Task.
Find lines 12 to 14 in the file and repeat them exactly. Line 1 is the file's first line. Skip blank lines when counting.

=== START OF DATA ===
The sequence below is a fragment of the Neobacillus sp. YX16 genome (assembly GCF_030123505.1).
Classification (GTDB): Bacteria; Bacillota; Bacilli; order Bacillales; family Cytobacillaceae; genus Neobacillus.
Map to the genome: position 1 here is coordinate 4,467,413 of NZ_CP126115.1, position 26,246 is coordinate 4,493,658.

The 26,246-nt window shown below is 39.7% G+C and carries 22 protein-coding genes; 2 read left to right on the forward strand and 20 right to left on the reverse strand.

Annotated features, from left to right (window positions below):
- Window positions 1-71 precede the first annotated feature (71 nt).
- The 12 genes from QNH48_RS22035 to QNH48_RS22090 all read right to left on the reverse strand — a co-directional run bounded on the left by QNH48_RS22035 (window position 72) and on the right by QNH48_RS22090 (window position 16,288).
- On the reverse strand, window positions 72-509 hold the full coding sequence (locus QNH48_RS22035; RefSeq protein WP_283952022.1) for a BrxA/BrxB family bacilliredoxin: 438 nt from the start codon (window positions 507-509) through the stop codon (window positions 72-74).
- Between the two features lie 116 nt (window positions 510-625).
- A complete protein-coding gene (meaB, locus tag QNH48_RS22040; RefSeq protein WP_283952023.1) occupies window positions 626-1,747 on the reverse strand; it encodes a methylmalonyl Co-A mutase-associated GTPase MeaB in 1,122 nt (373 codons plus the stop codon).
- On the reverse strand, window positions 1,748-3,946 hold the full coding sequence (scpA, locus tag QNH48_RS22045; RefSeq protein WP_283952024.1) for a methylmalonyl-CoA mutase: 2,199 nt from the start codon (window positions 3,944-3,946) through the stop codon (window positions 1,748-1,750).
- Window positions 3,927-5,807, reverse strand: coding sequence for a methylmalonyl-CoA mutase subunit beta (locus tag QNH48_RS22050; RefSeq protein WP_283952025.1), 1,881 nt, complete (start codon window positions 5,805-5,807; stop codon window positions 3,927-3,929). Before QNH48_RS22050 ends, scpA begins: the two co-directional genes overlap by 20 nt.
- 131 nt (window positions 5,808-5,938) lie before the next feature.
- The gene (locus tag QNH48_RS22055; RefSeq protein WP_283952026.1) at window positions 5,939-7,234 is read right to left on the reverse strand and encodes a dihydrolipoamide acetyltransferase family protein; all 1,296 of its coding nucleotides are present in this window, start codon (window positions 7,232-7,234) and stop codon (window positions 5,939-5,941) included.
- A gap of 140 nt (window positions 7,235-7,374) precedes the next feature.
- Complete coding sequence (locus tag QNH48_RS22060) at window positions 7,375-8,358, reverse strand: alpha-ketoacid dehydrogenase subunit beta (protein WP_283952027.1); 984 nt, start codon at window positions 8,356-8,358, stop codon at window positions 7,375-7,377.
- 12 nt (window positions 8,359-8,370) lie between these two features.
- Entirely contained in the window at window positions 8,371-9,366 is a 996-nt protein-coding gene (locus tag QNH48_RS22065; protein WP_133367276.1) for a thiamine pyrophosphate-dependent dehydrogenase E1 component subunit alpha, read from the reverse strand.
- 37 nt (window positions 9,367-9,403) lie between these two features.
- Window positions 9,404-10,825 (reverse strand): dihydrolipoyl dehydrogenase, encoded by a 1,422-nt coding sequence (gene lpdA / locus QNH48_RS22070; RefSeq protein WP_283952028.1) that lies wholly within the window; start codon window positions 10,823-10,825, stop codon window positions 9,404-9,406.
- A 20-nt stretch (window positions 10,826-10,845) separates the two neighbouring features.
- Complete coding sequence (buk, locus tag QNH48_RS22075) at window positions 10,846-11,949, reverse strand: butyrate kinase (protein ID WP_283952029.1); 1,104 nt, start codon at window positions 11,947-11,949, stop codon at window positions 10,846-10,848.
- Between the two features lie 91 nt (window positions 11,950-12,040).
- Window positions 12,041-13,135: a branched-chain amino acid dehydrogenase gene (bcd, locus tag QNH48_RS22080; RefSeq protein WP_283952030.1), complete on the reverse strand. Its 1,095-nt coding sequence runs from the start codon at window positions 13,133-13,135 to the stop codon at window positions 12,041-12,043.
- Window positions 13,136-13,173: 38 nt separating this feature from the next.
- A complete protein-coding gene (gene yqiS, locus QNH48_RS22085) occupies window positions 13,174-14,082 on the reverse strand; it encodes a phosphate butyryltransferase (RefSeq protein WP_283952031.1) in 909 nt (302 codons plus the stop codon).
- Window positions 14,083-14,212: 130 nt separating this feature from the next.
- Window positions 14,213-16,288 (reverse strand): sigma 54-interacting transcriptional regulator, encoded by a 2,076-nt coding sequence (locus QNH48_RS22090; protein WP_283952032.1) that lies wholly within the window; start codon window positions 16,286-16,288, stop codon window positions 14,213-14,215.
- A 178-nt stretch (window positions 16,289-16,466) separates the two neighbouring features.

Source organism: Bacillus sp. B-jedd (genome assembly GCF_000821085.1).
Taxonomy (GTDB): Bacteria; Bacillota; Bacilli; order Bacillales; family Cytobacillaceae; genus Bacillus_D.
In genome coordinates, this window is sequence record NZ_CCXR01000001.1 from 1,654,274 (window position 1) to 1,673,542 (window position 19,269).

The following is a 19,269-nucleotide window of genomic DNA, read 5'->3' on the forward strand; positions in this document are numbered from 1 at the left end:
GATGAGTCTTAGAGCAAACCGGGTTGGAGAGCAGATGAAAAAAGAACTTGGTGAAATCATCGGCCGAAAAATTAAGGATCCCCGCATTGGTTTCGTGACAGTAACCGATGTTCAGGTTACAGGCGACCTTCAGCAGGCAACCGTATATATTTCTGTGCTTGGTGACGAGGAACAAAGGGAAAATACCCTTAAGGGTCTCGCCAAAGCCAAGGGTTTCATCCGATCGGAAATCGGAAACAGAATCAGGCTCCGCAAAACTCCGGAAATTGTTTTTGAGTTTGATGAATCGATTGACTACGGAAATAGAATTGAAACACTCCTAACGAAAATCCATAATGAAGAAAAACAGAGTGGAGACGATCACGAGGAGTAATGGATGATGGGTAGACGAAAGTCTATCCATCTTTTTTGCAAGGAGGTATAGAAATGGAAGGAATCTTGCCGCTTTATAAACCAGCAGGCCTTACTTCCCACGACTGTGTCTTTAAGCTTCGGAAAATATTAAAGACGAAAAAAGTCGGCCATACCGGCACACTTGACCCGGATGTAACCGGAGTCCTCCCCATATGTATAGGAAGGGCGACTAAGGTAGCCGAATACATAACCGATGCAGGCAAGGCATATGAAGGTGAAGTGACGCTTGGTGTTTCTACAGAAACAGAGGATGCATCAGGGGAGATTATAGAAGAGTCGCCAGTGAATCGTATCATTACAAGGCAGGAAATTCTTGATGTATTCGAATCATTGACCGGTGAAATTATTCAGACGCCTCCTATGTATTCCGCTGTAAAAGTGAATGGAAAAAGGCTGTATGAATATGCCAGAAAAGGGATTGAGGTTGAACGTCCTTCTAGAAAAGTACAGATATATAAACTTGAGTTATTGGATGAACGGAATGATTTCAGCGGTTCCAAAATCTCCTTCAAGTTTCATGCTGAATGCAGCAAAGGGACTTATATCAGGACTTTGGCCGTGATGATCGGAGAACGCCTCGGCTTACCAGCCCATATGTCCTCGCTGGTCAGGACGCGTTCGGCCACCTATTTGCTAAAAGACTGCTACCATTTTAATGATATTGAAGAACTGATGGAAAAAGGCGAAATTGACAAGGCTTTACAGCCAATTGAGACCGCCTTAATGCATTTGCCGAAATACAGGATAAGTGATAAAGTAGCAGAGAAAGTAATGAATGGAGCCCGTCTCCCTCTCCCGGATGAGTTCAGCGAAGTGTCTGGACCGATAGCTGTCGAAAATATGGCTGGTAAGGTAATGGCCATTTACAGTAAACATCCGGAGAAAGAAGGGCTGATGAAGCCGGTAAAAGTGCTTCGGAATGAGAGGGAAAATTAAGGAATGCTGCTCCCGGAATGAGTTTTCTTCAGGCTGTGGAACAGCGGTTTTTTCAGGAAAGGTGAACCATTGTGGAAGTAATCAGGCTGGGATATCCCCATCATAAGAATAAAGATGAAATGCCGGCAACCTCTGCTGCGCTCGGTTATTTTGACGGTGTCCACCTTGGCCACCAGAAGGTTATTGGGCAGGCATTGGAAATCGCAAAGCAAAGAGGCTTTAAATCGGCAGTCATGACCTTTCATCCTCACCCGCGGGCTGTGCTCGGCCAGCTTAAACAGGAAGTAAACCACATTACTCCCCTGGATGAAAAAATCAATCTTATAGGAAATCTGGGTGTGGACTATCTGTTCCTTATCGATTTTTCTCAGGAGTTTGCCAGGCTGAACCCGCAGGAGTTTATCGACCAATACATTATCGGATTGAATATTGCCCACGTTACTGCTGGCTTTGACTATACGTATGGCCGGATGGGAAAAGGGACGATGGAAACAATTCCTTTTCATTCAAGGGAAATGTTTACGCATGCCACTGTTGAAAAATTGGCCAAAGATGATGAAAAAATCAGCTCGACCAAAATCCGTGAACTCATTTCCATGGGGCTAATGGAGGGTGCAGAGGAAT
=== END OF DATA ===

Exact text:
- Window positions 3,927-5,807, reverse strand: coding sequence for a methylmalonyl-CoA mutase subunit beta (locus tag QNH48_RS22050; RefSeq protein WP_283952025.1), 1,881 nt, complete (start codon window positions 5,805-5,807; stop codon window positions 3,927-3,929). Before QNH48_RS22050 ends, scpA begins: the two co-directional genes overlap by 20 nt.
- 131 nt (window positions 5,808-5,938) lie before the next feature.
- The gene (locus tag QNH48_RS22055; RefSeq protein WP_283952026.1) at window positions 5,939-7,234 is read right to left on the reverse strand and encodes a dihydrolipoamide acetyltransferase family protein; all 1,296 of its coding nucleotides are present in this window, start codon (window positions 7,232-7,234) and stop codon (window positions 5,939-5,941) included.